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View Full Version : The Decline and Fall of the “Epic” Album.



jacknife737
03-09-2009, 05:13 PM
Ok, so I wasn’t really sure what I was going to call this thread; but let me explain. The music industry in its present form is in decline. Album sales are plummeting, digital sales (and vinyl, surprisingly) may have increased but that’s like you may have gained 5 but you’ve still lost 50.

So, what do I mean by “epic” album, you may ask? Well, I’m talking about those albums that just about every one of your friends own a copy, Americana, Smash, Dookie, Nevermind, Black Album, ect, ect, ect, ect.

The most recent one, in my view was American Idiot. Regardless of how you may think of the quality of the album, it’s pretty undeniable that this albums was “epic” in the sense that its singles were everywhere, it sold about a billion copies and everyone from the music press, to the dude down the street was talking about it. I think American Idiot may be the last album to have such an impact. I of course may be wrong, but given the current trends of the music industry, it’s certainly looking that way.

So what do you guys think? Do you think we’ll ever seen an album that has the success of American Idiot, or Americana, or Nevermind?

Free?
03-09-2009, 05:47 PM
Nickelback is pretty epic.
Hahahahaha

RonWelty
03-09-2009, 06:05 PM
The new U2's album seems to be selling big time. The point here is that now what once could sold 10M today if it achieves 4M would be good!

0r4ng3
03-09-2009, 06:07 PM
So you're referring to highly successful albums? Because, as an example, I don't own a copy, but I heard that RHCP's Stadium Arcadium went over pretty well.

jacknife737
03-09-2009, 06:14 PM
So you're referring to highly successful albums? Because, as an example, I don't own a copy, but I heard that RHCP's Stadium Arcadium went over pretty well.

Not necessarily, sales however, do play a part of it. I mean, in my view American Idiot had a bigger cultural impact then Stadium Arcadium; it's been five years since AI was released, and people still seem to talk about it, could you say the same for Stadium Arcadium? I mean, from a cultural standpoint, nobody seems to care about it; I don't really think that in 30 years people going to say that it was one of the defining albums of the 2000s, like they do when discussing Nevermind and the 90s.

chicapowerpunk
03-09-2009, 08:00 PM
The cause of the decline in physical album sales is because there are rumors that slip on the internet and others are pirated versions .....:cool:

jacknife737
03-09-2009, 08:35 PM
I suppose from my original post my intentions with this thread, weren't exactly the clearest.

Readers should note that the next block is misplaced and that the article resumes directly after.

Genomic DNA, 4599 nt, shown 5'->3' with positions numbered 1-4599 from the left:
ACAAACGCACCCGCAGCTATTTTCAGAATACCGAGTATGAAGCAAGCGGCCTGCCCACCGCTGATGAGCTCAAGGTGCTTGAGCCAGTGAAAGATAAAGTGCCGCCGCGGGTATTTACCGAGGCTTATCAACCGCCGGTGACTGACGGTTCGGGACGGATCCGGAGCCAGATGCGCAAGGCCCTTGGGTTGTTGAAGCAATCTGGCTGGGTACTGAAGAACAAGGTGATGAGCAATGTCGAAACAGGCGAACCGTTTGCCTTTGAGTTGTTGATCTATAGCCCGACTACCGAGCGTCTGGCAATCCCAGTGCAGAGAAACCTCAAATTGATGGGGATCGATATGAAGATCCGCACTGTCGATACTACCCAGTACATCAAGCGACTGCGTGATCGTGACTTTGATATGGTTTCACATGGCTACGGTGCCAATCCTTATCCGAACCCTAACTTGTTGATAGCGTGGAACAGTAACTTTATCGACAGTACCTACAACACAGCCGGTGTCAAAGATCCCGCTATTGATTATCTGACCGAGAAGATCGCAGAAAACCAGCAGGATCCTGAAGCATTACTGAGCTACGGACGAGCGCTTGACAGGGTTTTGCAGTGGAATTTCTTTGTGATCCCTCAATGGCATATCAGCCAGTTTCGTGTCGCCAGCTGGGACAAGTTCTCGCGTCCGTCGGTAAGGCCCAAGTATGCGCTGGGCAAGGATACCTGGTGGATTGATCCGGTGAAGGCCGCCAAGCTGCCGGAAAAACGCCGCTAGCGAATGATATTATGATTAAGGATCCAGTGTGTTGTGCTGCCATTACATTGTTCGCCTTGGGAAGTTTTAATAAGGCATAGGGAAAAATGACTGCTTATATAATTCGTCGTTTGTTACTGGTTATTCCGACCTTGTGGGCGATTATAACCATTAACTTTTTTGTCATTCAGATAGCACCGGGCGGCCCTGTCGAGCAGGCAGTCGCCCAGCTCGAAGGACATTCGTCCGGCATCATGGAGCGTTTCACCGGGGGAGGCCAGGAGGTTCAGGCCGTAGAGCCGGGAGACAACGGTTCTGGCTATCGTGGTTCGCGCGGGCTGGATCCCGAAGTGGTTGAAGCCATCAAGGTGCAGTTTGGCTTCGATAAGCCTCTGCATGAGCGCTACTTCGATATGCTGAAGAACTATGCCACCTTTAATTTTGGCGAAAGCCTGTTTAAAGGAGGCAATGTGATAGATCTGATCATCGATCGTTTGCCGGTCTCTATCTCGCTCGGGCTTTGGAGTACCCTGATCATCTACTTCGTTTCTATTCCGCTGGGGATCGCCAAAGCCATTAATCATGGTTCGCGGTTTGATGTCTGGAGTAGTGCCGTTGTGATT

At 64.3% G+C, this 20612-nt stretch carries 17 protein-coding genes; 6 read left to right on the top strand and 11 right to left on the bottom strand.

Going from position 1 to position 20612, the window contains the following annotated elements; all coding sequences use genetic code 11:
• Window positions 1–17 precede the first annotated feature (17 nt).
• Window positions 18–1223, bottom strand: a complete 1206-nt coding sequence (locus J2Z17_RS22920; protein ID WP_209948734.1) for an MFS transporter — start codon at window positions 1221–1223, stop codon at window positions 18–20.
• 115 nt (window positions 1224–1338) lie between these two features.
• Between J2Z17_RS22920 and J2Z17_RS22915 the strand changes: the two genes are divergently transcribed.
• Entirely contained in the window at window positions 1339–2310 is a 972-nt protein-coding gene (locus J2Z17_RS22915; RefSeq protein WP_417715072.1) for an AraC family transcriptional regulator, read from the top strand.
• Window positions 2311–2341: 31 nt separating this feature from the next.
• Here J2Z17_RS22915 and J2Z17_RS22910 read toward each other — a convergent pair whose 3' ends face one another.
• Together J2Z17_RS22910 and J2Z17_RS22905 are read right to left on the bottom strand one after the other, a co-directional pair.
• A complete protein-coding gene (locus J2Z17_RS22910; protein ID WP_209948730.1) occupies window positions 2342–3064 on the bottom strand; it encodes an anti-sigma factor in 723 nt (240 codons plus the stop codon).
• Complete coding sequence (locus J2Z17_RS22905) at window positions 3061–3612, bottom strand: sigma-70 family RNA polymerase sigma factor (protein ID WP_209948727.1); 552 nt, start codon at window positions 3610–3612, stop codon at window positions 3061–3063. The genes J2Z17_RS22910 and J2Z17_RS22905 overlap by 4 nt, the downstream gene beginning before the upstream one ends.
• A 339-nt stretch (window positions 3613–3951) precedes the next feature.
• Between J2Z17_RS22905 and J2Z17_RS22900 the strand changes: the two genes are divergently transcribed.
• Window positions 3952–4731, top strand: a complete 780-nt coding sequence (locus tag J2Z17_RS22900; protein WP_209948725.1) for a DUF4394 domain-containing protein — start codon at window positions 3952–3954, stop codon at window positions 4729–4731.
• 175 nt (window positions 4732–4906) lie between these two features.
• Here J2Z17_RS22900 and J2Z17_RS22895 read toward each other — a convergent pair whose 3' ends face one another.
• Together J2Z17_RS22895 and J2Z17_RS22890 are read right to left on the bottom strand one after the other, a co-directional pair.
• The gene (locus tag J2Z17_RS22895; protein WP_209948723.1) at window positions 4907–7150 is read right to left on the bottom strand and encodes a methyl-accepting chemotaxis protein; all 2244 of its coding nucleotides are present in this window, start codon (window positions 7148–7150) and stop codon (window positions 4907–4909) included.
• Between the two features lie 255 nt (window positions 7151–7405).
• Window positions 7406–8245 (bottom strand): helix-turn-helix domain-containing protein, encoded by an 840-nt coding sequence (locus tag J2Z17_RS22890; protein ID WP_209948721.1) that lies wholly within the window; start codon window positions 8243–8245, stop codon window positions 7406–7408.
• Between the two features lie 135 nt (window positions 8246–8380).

Just to clear up any confusion. I'm talking about albums that are 1) big sellers and 2) have made a cultural impact, in part due to their size.

renato piquette
03-09-2009, 08:42 PM
i can only thnk about "elephant" by the white stripes and maybe audioslave´s self-titled

Outerspaceman21
03-09-2009, 08:46 PM
It's all due to the pirating and downloading. No one likes spending money anymore. They're giving it too much meaning when, in reality, money has no meaning whatsoever. Greedy assholes...


As for th epic album, everyone has their heads so far up their asses, they don't bother to look for good music. And if they like one song, they are gonna download that one song and totally bypass the entire album.

jacknife737
03-09-2009, 08:50 PM
And if they like one song, they are gonna download that one song and totally bypass the entire album.

That's a good point, especially when it comes to popular albums, lots of people are moving beyond the concept of the album and simply downloading the singles. Which I think reinforces the idea that the era of the "epic album" is coming to an end. There will always be popular songs, but i think people will more and more separate them from the album concept.

Outerspaceman21
03-09-2009, 08:55 PM
That's a good point, especially when it comes to popular albums, lots of people are moving beyond the concept of the album and simply downloading the singles. Which I think reinforces the idea that the era of the "epic album" is coming to an end. There will always be popular songs, but i think people will more and more separate them from the album concept.

That what I totally hate about the internet. It's making everything so much easier, people are letting life pass them by.

jacknife737
03-09-2009, 08:59 PM
That what I totally hate about the internet. It's making everything so much easier, people are letting life pass them by.

Although I'm reluctant to bash the internet, since i've discovered tons and tons of new, great music from forums, or websites, ect; and have gained access to rare live/ out of print stuff; I still can't help think, that to a degree, the internet has taken the romance out of finding new music.

renato piquette
03-09-2009, 09:00 PM
yeah,i´m not bragging,but i got about 200 original albums,i´ve spent tons on them,i get kind of mad when i see people with more albums(downloaded for free) than me on their computers,kind of sucks for me

Outerspaceman21
03-09-2009, 09:03 PM
Although I'm reluctant to bash the internet, since i've discovered tons and tons of new, great music from forums, or websites, ect; and have gained access to rare live/ out of print stuff; I still can't help think, that to a degree, the internet has taken the romance out of finding new music.

I use the internet to buy CDs and junk off of interpunk.com Thats it. I always listen to an entire, or a good portion, before I buy it. (because of the buyers regret).

WebDudette
03-09-2009, 09:56 PM
I'll admit it, I'm a miserable pirate and download everything I want.